Elections in Europe: No risks for the EU, leaders readying to face Trump-Brexit

Visit of Mike Pence, Vice President of the United States (on the left), to the EC. Jean-Claude Juncker, President of the European Commission received Pence in Commission’s headquarters in Brussels. (Date: 20/02/2017 Location: Brussels - EC/Berlaymont. © European Union, 2017/ Source: EC - Audiovisual Service / Photo: Etienne Ansotte.)

Visit of Mike Pence, Vice President of the United States (on the left), to the European Commission. Jean-Claude Juncker, President of the EC, received Pence in Commission’s headquarters in Brussels. (Date: 20/02/2017 Location: Brussels – EC/Berlaymont. © European Union, 2017/ Source: EC – Audiovisual Service / Photo: Etienne Ansotte.)

Some political analysts in mainland Europe but many more in Britain and on the other side of the Atlantic Ocean in the US, have rushed to call 2017 the year that can make or break the European Union. They basically argue that the three crucial legislative elections due in Holland next month, in France in April – May and in Germany this September can produce high-risk Eurosceptic governments. The argument continues by envisaging a widespread unwillingness to uphold the European project.

A possibility is discussed that one or more political leaders who may win the elections this year might vie to disengage their country from the European venture and, why not, leave the EU altogether, as Britain did. Of course, Germany is exempted from all those ‘far-sighted’ analyses. Not even these clairvoyant writers can visualize the eventuality that ‘Alternative für Deutschland‘, the extreme right wing, xenophobic, anti-immigrant and Eurosceptic party wins the September election.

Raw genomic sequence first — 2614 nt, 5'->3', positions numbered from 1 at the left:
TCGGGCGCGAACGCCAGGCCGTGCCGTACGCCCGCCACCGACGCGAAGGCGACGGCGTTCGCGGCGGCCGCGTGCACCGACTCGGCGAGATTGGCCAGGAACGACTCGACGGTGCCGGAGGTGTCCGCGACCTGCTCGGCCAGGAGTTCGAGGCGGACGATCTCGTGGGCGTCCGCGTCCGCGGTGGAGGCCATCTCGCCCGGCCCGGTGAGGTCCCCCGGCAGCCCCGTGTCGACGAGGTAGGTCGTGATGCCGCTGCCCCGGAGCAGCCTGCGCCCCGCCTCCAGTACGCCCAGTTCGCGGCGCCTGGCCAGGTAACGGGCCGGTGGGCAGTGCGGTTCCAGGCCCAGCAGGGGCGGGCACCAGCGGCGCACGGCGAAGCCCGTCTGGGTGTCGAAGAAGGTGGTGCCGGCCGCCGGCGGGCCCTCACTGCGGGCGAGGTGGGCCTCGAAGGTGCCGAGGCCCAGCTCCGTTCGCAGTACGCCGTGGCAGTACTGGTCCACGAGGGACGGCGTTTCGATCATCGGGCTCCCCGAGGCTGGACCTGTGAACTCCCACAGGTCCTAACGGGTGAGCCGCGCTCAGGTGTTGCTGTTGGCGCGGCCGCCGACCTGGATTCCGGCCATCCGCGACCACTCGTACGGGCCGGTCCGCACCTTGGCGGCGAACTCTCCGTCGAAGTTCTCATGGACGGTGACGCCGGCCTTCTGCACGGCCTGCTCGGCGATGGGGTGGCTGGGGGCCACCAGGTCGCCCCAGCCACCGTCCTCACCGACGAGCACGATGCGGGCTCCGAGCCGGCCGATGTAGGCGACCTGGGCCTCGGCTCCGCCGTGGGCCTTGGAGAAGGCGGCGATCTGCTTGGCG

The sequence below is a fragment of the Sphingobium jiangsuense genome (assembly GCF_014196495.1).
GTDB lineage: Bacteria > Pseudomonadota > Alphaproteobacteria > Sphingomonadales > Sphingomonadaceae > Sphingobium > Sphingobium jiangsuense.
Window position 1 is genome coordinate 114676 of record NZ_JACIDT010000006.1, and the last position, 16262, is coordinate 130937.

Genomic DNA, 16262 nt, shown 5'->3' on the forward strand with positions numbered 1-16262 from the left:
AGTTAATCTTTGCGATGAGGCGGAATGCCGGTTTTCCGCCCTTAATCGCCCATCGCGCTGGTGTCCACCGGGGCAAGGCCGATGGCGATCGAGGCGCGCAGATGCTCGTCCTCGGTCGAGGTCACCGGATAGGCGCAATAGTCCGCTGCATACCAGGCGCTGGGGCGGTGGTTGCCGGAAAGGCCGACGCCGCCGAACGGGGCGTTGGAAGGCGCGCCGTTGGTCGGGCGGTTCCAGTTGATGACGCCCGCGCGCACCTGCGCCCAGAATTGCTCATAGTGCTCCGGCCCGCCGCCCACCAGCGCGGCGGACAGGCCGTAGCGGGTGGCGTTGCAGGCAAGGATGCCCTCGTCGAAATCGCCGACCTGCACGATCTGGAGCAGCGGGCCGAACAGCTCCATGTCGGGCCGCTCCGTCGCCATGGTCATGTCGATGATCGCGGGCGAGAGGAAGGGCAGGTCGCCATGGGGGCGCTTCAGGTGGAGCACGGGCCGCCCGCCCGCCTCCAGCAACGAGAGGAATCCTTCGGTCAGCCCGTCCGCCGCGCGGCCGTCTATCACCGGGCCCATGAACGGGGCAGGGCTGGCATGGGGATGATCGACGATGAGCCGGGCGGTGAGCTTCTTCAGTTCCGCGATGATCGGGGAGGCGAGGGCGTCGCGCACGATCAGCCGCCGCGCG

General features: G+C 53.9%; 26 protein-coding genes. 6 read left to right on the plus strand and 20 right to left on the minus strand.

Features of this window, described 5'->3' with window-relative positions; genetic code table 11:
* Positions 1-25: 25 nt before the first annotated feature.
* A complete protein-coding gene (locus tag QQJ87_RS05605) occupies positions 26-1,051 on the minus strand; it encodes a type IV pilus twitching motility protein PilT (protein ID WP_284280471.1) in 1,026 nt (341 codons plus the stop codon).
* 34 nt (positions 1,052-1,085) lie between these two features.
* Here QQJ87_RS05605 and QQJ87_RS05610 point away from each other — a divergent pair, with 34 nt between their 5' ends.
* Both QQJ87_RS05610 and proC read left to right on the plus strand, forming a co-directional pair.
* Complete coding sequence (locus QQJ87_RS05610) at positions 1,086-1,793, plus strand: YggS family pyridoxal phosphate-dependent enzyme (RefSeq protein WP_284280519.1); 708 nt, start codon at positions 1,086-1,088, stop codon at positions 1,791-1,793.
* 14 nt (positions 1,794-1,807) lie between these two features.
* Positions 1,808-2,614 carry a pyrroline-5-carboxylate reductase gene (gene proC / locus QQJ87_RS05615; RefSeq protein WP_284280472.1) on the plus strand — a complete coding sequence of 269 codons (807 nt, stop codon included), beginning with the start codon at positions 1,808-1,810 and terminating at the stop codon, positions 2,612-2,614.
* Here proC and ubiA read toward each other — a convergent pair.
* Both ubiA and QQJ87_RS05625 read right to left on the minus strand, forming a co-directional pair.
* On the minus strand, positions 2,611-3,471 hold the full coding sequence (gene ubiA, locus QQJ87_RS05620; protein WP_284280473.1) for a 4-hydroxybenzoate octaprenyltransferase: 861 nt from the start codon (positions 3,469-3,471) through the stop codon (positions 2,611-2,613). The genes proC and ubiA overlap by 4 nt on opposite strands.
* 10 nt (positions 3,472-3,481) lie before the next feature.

The British want company

It’s understandable for the British analysts to look out for company in the solitary Brexit voyage of their country (Scotland and Northern Ireland don’t want to leave the EU). It’s equally understandable why some extreme right wing people in the Donald Trump team are so negatively disposed towards the European Union. For example, the White House chief strategist Steve Bannon, an extreme right wing populist, fear mongering and false news spreading media businessman has undermined Vice President’s Mike Pence’s amicable visit to Brussels. Bannon rushed to emit his totally negative views about the EU to European channels, only a few days ahead of the trip. Obviously, the semi fascist champions of the ‘alt right’ and the ‘tea parties’, who have recently been called to Washington by Trump, cannot tolerate the democratic European way of doing politics.

In detail now, last Monday in Brussels, Pence told the EU leadership that Washington’s pledge for the European Union is “steadfast and enduring”. Bannon, however, only a few days ahead of Pence’s visit to Europe, reportedly told Peter Wittig, the German ambassador in Washington, exactly the opposite. According to Reuters, in that meeting, Bannon said that “he viewed the EU as a flawed construct and favored conducting relations with Europe on a bilateral basis”. But let’s return to Europe.